Death in a can

SOFT drinks and other sugary beverages may cause up to 184,000 deaths a year worldwide, according to a study published in the American Heart Foundation Journal “Circulation”. Billed as a first, the report analysed the global risks of death due to diabetes, cardiovascular diseases and cancers linked to the consumption of sugary drinks. Researchers estimated that around 133,000 people died from diabetes due to the consumption of what the report called “sugar-sweetened beverages.” Around 45,000 people died globally from cardiovascular diseases arising from sugary drink consumption and 6,450 people died from cancers linked to the beverages, researchers estimated.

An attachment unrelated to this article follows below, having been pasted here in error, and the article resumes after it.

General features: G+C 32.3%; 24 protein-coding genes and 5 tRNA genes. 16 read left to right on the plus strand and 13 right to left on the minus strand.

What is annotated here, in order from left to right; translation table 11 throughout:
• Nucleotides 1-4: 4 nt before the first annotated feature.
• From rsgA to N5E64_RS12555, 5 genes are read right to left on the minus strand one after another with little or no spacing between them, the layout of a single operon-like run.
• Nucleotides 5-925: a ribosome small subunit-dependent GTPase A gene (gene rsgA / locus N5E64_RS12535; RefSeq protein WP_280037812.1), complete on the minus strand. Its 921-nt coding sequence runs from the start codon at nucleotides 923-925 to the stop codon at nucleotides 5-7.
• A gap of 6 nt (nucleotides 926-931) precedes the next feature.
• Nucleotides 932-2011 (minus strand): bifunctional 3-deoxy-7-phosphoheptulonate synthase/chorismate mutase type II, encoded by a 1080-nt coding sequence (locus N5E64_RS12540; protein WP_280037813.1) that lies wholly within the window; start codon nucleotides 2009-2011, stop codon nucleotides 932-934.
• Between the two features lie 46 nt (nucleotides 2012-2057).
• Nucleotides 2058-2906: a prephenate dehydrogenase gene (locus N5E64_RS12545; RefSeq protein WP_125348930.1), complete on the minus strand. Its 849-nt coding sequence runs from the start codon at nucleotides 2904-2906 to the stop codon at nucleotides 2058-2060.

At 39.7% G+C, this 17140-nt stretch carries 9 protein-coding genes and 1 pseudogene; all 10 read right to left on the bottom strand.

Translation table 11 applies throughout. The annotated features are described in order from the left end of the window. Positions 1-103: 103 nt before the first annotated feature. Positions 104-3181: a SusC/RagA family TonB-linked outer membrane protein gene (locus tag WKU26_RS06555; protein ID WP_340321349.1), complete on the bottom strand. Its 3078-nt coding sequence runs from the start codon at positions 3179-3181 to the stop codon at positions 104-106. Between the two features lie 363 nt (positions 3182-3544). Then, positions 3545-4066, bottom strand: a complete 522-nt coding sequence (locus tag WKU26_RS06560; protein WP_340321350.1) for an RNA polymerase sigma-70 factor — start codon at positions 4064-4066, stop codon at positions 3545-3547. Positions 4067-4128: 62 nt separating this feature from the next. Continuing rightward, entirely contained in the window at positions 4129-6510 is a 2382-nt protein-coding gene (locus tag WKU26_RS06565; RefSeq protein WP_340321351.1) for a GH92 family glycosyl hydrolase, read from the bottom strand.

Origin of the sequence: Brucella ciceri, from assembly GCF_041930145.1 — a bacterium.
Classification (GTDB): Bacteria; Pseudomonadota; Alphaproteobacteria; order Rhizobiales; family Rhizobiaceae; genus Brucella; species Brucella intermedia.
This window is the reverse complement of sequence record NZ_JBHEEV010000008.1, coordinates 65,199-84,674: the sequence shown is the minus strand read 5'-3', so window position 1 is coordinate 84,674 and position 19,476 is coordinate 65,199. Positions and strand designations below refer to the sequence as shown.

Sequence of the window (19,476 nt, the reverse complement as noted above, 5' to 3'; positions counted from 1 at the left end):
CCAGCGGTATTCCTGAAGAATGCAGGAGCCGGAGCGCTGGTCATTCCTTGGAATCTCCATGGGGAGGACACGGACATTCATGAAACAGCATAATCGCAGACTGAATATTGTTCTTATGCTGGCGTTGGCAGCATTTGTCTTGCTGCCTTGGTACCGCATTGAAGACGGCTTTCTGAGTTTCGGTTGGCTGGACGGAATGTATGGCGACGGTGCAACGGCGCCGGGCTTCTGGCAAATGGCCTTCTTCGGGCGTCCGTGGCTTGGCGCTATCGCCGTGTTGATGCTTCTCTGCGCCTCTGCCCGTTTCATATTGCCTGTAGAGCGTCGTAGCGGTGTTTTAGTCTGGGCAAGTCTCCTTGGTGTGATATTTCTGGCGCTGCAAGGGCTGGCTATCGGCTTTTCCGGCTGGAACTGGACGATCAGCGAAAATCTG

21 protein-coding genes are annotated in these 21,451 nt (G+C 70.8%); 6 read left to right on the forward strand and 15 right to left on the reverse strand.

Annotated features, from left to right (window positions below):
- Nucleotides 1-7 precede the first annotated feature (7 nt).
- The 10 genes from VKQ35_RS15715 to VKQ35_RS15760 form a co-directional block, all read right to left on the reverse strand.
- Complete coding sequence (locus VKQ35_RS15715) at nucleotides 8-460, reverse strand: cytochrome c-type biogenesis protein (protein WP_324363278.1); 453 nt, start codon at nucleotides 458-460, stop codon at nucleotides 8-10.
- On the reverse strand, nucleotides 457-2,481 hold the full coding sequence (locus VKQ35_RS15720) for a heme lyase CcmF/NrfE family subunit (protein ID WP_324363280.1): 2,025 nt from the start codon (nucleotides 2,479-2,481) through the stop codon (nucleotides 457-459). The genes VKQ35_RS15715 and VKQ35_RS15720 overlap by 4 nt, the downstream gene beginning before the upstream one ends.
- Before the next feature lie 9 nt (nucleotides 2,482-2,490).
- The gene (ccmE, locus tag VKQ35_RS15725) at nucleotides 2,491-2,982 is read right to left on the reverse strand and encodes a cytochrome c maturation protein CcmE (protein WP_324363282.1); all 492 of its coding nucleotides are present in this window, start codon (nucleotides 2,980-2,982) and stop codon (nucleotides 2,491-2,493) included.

“Many countries in the world have a significant number of deaths occurring from a single dietary factor, sugar-sweetened beverages. It should be a global priority to substantially reduce or eliminate sugar-sweetened beverages from the diet,” said study author Dariush Mozaffarian from Tufts University in Boston.

According to a Harvard University fact sheet, ‘Sugar drink supersizing and the obesity epidemic’, drinking just one can of soft drink a day can lead to significant health problems. People who consume 1-2 cans a day have a 26 per cent greater risk of developing type 2 diabetes than people who rarely consume soft drink. For each can consumed per day, the odds of children becoming obese increased by 60 per cent in the next 1.5 years.

When Melbourne has some of the highest quality drinking water in the world you could save money and your health by drinking water – without sugar!